Central Virginians in Boston React to Marathon Explosions - NBC29 WVIR Charlottesville, VA News, Sports and Weather

Central Virginians in Boston React to Marathon Explosions

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Running the Boston Marathon is a dream for runners of all skill levels.  Many train for years to qualify for the race and then make it a destination vacation. On Monday, many runners' vacations turned quickly to chaos as two explosions went off near the finish line of the marathon around 3 p.m. 

According to the marathon's official website, more than 600 runners in Monday's race were from Virginia - 31 from Charlottesville.

Every member of the Ragged Mountain Running Team has been accounted for and is OK. They are all grouped in a hotel about a quarter of a mile from the crime scene.

One man with the group says he was in the stands across from where it all happened.

"I was standing maybe 50-60 feet from it and nothing out of the ordinary, nothing strange, just watching the runners come in and all of the sudden you heard what sounded like a cannon fire," said Michael Butcher.

The Ragged Mountain Running Shop in Charlottesville helps train people for the marathon. Mike Gaffney, a Charlottesville marathon runner and member of the Ragged Mountain Running team, says it's an annual event for them.

The owner of Ragged Mountain Running Shop, Mark Lorenzoni, is in Boston coaching some of those Charlottesville marathoners.

"The very first reaction was: 'is everybody in? Let's check, let's take stock.' It's very very spiritual in a sense of how everything else was forgotten. And so there's definitely uncertainty, people are, there was a lot of crying. Particularly when people were still worried about people being out there," said Lorenzoni.

Part of the Ragged Mountain Running team is supposed to return Monday night, while the rest are scheduled to return Tuesday morning.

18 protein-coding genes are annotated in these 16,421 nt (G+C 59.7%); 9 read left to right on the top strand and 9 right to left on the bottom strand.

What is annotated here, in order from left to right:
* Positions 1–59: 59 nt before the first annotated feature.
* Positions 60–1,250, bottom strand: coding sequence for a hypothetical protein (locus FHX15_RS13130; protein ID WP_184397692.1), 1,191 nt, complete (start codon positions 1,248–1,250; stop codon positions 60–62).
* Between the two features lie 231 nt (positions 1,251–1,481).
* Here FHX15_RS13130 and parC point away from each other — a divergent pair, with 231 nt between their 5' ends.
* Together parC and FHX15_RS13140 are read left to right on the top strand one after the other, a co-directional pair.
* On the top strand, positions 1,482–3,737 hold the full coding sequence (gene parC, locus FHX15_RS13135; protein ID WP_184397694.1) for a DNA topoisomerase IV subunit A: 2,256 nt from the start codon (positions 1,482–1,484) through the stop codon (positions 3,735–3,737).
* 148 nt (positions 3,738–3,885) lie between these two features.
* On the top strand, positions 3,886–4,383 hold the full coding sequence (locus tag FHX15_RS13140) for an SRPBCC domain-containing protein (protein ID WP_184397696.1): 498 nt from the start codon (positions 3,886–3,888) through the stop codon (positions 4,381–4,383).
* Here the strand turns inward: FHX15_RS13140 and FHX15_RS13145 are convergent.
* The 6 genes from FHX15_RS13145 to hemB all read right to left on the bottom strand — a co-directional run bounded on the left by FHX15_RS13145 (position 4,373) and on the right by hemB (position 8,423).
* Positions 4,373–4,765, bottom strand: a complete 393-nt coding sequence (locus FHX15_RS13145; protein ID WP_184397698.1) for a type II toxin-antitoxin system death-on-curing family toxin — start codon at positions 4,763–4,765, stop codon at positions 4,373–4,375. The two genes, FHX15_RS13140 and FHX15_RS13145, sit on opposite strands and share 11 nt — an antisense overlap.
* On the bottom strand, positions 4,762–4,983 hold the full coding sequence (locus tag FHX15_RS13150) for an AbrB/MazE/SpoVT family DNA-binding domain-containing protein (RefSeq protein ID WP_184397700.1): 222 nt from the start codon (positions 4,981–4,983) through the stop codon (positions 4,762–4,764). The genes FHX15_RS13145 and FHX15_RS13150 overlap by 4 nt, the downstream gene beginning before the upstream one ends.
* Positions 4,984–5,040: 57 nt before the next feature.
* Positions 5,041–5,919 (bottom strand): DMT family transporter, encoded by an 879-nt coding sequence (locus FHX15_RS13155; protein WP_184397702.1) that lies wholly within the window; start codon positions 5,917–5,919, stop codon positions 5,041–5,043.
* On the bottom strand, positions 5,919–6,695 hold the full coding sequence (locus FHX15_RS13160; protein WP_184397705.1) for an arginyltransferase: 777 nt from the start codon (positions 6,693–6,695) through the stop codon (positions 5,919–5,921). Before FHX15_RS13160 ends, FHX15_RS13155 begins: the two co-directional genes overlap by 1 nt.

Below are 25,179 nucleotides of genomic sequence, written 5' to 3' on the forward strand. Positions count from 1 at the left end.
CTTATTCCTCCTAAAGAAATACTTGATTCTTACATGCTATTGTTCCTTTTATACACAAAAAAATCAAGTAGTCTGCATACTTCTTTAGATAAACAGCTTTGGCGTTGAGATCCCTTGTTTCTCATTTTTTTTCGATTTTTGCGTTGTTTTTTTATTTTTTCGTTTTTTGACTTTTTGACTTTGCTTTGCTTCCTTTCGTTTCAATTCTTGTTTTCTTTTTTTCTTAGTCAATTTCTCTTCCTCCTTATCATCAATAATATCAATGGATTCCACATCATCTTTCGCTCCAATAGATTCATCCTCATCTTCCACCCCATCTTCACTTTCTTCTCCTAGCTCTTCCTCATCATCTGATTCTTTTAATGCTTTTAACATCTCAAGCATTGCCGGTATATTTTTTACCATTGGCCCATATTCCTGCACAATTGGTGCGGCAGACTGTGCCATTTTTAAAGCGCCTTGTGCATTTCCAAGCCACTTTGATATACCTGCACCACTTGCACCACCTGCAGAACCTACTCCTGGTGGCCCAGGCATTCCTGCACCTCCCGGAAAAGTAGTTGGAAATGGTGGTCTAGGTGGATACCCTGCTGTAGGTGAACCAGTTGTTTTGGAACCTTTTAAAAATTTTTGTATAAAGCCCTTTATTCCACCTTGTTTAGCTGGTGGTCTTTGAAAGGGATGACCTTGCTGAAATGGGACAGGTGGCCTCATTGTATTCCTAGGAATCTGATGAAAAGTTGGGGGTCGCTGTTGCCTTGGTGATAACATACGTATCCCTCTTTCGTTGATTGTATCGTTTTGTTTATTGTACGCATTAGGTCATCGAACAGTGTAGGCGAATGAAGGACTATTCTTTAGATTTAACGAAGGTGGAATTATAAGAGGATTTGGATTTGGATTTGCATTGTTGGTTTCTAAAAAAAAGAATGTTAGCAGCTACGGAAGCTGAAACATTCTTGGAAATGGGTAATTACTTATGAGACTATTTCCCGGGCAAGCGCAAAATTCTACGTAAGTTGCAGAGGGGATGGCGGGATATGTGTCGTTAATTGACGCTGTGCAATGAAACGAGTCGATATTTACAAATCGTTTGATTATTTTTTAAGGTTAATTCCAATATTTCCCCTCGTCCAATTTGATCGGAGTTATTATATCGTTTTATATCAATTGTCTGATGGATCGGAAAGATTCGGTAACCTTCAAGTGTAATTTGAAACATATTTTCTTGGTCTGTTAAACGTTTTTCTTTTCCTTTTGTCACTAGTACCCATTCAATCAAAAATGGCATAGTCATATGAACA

NBC29 has also been in touch with some people from the University of Virginia who are in Boston and say they are safe.

Mary Nelson, a UVA student who finished the race just 20 minutes before the pair of explosions, says she was about a half-mile away at the refreshment stands when she heard a loud boom.

"As we were walking, one really loud explosion sound, which sounded really similar to a cannon going off, which is what I thought it was, and then shortly after there was another loud boom so it sounded like something really big something falling or a cannon, that's what it sounded like," Nelson said.

Nelson says at first she was not too alarmed, but once she saw the number of police cars and ambulances, she knew something was wrong.

Waynesboro runner Timothy Freeze came through the finish line just minutes before the bombs went off.

"Well, I had just finished the race and I had pushed myself a little bit hard at the end for some reason. I picked up my bag - my drop bag that had my clothes in it. I met up with my wife and we heard two loud explosions, and they were echoing off the buildings. I told her - I mean it sounded like a big explosion. I said, ‘this is bad.' Right away we were trying to get out of the area and get to a subway. They had closed all the subways in the downtown area, so we ended up walking partway out of town till we got to where the trains were running. Just thankful that we're okay," Freeze said.

NBC29 has also spoken with Caitlin Alexander, a UVA alumna who had joined her boyfriend in Boston to cheer him on.

"We saw a few people who were injured, we saw one girl who must have been hit by a piece of glass, her face was bleeding and she was just completely in shock. We saw another girl who had just a gash, a huge gash in her leg, sitting on the side of the street. Other than that, a few minutes after it happened, cell reception completely went out," Alexander said.

Alexander says she and her boyfriend were one block from the finish line when they heard what sounded like a firework or a gun shot. But when she heard the second explosion, she says she knew something was wrong.

Office of Governor Bob McDonnell
Press Release

BEIJING- Governor Bob McDonnell issued the following statement this evening following news of explosions at the Boston Marathon. The governor is currently in China on a trade mission. Chief of Staff Martin Kent briefed the governor by phone about this developing situation.

"Our thoughts and prayers are with the people of Boston, and with marathon participants and attendees from around the country and the world, including many from here in Virginia, following the tragic events of this afternoon. There are no words that can properly express our grief and our concern. I have asked members of our Administration to immediately offer any and all assistance that Virginia can provide to Massachusetts in the days ahead. This is a sad day, but America is the strongest and greatest nation the world has ever known. When we face tragedy, we respond with unity, courage and resilience. We've seen that already this afternoon, from the very first reactions to this event. I know we will continue to see that kind of response from Boston in the days and weeks ahead. Virginia stands ready to help our friends in Massachusetts in any way possible."

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